Time Capsule Letter – October 2016
Hello fellow travelers!
It’s been several months since our amazing experience together in Rancho Quemado. I hope your share our fond memories of exploring the Osa Peninsula, growing together as a group, and making an impact in our adopted Costa Rican home town. The community members were so grateful for all the help you gave!
During our program, we promoted ethical and sustainable tourism by staying at locally owned home bases and participating in tours and activities that gave local men and women the chance to share with us their traditions, culture, and unique natural resources. During that time you formed authentic relationships with many of the people who live in Rancho Quemado. Your work on the library and on the recycled materials mural has the community looking more beautiful and bright than ever and the school gardens you helped beautify are now producing a healthy crop of vegetables and herbs that are being used to provide healthy lunches at reduced cost to the elementary students.
We hope you were impacted as well by your experience. As we led excursions and service and through our discussions about culture and leadership in mentor groups, we saw you all grow together as a team and build on your own unique leadership strengths. We hope you are continuing to learn and promote global citizenship wherever you go!
Amanda, Lexi, and Patrick
- Smoothie time with Brenda
- Amazing wildlife! We had sloth, monkey, whale, and stingray sightings
- Our hard-won soccer victory over the Tamandua group
- Late night card games
- Multiple surprise visits from our happy and fun moth friends!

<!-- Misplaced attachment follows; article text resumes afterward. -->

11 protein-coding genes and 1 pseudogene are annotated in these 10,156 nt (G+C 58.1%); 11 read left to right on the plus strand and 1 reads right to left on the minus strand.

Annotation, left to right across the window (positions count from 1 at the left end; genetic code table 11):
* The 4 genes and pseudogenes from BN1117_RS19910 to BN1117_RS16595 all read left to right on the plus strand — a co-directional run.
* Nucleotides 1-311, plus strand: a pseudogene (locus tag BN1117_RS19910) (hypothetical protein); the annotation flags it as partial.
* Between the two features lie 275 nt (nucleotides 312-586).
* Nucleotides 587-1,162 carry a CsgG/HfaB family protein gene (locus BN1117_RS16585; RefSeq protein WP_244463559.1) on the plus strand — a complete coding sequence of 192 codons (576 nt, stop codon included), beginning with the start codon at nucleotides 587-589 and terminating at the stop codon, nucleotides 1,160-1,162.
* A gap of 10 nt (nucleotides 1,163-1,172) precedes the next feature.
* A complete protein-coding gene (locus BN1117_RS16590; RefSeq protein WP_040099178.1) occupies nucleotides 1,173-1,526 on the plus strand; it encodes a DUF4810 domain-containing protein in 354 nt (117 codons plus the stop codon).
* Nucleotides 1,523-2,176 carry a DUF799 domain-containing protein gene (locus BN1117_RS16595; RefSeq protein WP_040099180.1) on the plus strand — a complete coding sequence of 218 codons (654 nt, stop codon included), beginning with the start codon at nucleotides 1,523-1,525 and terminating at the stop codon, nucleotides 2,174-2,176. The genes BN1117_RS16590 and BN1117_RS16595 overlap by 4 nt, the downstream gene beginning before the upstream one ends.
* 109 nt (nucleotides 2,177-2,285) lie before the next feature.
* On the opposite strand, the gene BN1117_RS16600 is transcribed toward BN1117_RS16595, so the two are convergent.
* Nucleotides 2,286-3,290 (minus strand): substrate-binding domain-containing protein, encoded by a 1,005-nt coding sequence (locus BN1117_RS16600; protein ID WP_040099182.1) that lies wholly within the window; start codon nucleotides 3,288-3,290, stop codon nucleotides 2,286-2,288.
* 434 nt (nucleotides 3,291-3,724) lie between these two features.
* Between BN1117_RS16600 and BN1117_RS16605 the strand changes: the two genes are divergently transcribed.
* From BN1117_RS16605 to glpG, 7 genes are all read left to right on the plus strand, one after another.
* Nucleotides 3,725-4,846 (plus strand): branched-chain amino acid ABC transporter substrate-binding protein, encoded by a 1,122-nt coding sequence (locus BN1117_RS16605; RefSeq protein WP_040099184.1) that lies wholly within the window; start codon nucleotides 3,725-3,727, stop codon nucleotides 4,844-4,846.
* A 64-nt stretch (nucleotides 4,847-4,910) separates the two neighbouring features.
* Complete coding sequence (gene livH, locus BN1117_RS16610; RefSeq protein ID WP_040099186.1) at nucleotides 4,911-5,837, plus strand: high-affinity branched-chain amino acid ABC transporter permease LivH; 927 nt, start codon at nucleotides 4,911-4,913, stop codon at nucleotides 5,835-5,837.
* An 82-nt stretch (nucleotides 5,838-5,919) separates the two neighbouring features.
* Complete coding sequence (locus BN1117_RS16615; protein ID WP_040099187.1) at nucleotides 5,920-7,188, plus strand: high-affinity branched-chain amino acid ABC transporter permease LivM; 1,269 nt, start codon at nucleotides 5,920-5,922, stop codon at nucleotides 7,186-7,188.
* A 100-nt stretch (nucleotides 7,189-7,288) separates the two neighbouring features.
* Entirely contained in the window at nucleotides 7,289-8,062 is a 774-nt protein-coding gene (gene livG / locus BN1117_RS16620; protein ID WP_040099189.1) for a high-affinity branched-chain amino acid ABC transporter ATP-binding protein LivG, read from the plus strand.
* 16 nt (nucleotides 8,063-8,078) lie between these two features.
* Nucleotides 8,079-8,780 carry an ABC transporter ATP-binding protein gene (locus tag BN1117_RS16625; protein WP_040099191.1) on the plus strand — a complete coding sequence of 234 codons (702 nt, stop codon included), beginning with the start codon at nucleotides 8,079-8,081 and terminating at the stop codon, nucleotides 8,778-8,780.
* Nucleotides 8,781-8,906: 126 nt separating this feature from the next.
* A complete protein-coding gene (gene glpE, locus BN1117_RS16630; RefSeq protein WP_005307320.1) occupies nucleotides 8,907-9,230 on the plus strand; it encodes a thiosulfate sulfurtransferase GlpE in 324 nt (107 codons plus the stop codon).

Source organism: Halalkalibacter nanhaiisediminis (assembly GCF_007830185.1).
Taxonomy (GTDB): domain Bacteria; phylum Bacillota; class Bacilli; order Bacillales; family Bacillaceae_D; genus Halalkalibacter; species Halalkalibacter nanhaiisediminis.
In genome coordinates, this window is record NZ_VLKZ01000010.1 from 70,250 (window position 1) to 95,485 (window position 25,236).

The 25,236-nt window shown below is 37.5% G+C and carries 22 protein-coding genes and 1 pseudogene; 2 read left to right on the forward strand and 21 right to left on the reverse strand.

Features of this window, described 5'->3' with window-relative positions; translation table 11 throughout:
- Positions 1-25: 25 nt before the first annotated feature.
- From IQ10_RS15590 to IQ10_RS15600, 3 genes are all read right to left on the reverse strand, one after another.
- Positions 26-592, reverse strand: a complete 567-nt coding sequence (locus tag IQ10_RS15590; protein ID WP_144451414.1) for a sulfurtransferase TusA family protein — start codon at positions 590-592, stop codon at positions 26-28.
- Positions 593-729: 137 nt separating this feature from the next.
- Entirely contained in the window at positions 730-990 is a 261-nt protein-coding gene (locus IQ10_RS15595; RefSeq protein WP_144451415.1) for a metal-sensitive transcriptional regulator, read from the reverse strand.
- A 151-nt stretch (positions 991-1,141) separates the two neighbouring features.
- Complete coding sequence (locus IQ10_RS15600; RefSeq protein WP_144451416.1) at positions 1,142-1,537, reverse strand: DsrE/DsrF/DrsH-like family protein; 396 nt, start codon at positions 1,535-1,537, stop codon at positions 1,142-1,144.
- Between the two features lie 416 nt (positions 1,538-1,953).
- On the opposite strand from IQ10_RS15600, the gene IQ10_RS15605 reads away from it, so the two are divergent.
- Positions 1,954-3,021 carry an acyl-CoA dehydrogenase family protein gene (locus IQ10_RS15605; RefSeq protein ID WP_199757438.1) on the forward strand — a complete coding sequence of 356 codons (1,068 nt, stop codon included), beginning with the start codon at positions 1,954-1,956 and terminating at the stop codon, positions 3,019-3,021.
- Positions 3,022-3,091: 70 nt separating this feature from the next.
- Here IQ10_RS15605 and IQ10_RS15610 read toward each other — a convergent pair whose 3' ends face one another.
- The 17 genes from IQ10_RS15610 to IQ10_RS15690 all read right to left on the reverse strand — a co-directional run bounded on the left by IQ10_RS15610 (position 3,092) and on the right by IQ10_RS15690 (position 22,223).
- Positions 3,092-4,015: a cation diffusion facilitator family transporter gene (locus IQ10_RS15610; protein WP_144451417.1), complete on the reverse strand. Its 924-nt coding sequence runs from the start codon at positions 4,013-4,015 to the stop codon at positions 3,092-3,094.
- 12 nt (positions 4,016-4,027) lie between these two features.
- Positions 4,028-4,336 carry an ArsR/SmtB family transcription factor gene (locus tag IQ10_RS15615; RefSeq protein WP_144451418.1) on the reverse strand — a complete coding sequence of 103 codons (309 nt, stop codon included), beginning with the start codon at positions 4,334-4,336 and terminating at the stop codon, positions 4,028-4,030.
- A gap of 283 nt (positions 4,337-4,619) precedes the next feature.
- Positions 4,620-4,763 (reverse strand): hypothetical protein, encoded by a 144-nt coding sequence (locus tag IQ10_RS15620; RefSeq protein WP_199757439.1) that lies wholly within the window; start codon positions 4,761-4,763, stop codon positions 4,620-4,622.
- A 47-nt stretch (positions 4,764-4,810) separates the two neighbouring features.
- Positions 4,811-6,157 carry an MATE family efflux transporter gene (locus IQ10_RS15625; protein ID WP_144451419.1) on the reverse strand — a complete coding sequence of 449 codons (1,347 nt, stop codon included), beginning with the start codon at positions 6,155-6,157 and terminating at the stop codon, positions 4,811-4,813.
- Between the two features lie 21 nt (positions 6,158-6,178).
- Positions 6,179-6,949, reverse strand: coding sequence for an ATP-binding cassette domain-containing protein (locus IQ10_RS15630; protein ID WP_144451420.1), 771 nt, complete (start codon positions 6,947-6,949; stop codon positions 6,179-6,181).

- English teaching with hilarious students – “head, shoulders knees and toes” was especially a hit!
- Waterfall jumping in Rio Claro
- Early AM ice cream during our last day in Alajuela
Summer Blog Posts
¡Hola! ¡Bienvenidos a San Jose!
We’re so happy to have all of our students here in Alajuela, a tranquil town just outside San Jose. After settling into the hotel we headed out looking for food, and came across casados, a typical Costan Rican meal consisting of rice, black beans, plantains, and a little salad! This typical Tico meal got its name “Married” because the rice and beans are always served together! Fun food fact! After looking over the schedule of the fun filled two weeks in the Osa peninsula and Rancho Quemado, we all played a few “rompehielos” ice breakers to get to know all 14 students, 3 US staff, and the local Rancho Quemado guide. A delicious asado dinner with guacamole followed and early to bed, ready for a full day driving down the Costa Rican coast.
July 27, 2016
After a typical Costa Rican breakfast of gallo pinto (rice and beans!) and
eggs, we began our journey to Rancho Quemado. The landscape quickly
changed once we left San Jose: from modern city to verdant hills and
sprawling jungle. The bus ride proved the perfect time to catch up on
sleep, get to know other students, and just enjoy our arrival in this
The thought of an 8 hour bus ride was scary at first, but the stops we had
made it comfortable and fun. We saw huge crocodilos lounging in a
coffee-colored river, surfers slicing through turquoise waves in Dominical,
and even a sloth making his way up a tree!
When we arrived in Rancho Quemado, the community greeted us with a
traditional dance (baile tipico!). They also prepared an ice breaker
that allowed us to meet community members for the first time. The
communal dinner that followed made us all excited to have come to such
a beautiful area with such warm people. We are ready for the program
to start in Rancho Quemado!!
July 28, 2016
On day two of our service adventure, Sandro took us on an organic chocolate tour where we got to see a tree where the chocolate grows and then we got to learn how it is turned into the chocolate we use to make hot chocolate. We also got to use the chocolate to make organic face masks which was really cool. After the chocolate tour, we got the opportunity to see and learn about the butterfly garden run by Yolanda here in the neighborhood. She showed us the process of how she watches them transform from caterpillar to cocoon to butterfly, and then we got to go into the garden where all the butterflies lived. It was fun to see the different kinds of butterflies in the garden and have them land on some of us!